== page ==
The voters have spoken and California will have three new Supreme Court justices. I do not know what this foretells for California law and California life--but, I am apprehensive.
For more than 40 years, the California Supreme Court has been the most distinguished state high court in the land. Under justices appointed by both Democratic and Republican governors, the court has blazed new trails in the rights of individuals in a mass society, in the rights of working people and minorities and consumers. Its opinions have been models for courts across the nation, including the U.S. Supreme Court.
Chief Justice Rose Elizabeth Bird and Associate Justices Joseph Grodin and Cruz Reynoso have made substantial contributions to our laws and our society. They are each distinguished jurists in the tradition of Phil F. Gibson, Roger J. Traynor, Donald R. Wright and Mathew O. Tobriner, and are entitled to look back on their tenure on the court with unalloyed pride.
Putting it mildly, I am distressed by the campaign waged against them and the precedent it sets. Suppose, for instance, that there are no executions in California by the next general election in 1990. It is a distinct possibility. After all, there are 25 other states with death penalty laws but which have had no execution in the decade since the U.S. Supreme Court affirmed the constitutionality of the death penalty. Will another such campaign as the one we have just gone through be in order--this time, against Gov. George Deukmejian's appointees?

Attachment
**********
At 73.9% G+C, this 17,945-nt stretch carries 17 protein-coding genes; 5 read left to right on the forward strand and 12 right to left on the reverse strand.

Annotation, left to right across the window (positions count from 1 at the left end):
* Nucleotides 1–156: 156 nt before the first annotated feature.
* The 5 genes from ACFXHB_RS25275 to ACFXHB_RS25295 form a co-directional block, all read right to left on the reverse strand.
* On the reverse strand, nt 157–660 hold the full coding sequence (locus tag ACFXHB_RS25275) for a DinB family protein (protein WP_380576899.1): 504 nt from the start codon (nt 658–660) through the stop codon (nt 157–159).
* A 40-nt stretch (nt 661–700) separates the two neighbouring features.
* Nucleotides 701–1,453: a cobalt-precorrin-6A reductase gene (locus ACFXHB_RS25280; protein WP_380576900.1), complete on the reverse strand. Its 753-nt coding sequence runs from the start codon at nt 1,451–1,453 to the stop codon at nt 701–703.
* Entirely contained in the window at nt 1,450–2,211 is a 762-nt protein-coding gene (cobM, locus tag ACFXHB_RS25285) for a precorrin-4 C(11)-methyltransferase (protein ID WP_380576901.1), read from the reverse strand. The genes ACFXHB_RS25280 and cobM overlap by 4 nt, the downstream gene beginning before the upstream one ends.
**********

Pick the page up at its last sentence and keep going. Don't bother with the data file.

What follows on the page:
Or suppose we have executions, but some politician sees there is mileage in contending that we have not had enough, or that they are insufficiently public to deter crime, or that the court is in some other way out of step with the public opinion of the moment? The possibilities are both limitless and gruesome.
Gov. Deukmejian's two appointees to the court, Justices Malcolm Lucas and Edward Panelli, are distinguished and fair-minded jurists, and the campaign I co-chaired unhestitatingly supported their reelection. I hope and trust that the governor exercises the same good judgment in his three coming appointments as he used in his first two.
But, whoever the governor appoints faces on almost inhuman challenge. The justices who will sit on the next court are duty-bound, as were their predecessors, to issue rulings in accordance with the dictates of the law, not with those of politics or public opinion. Yet, what justice or judge can be certain that he or she is not swayed, even subconsciously, by what happened on election day? The genie of politics is out of the bottle, and it's no easy task getting it back inside.
Whether under these conditions the court can continue in its historic role as the defender of the individual against the mass and the weak against the strong and the law against momentary passion is suddenly and sadly an open question. That is one reason why many of us came to the justices' defense. The other reason was the justices themselves. In the face of enormous pressure, they never hedged on their principles or dishonored their oaths. I salute them for a job well and courageously done and wish them well in their future endeavors.
EDMUND G. (PAT) BROWN
Independent Citizens' Committee
to Keep Politics Out of the Court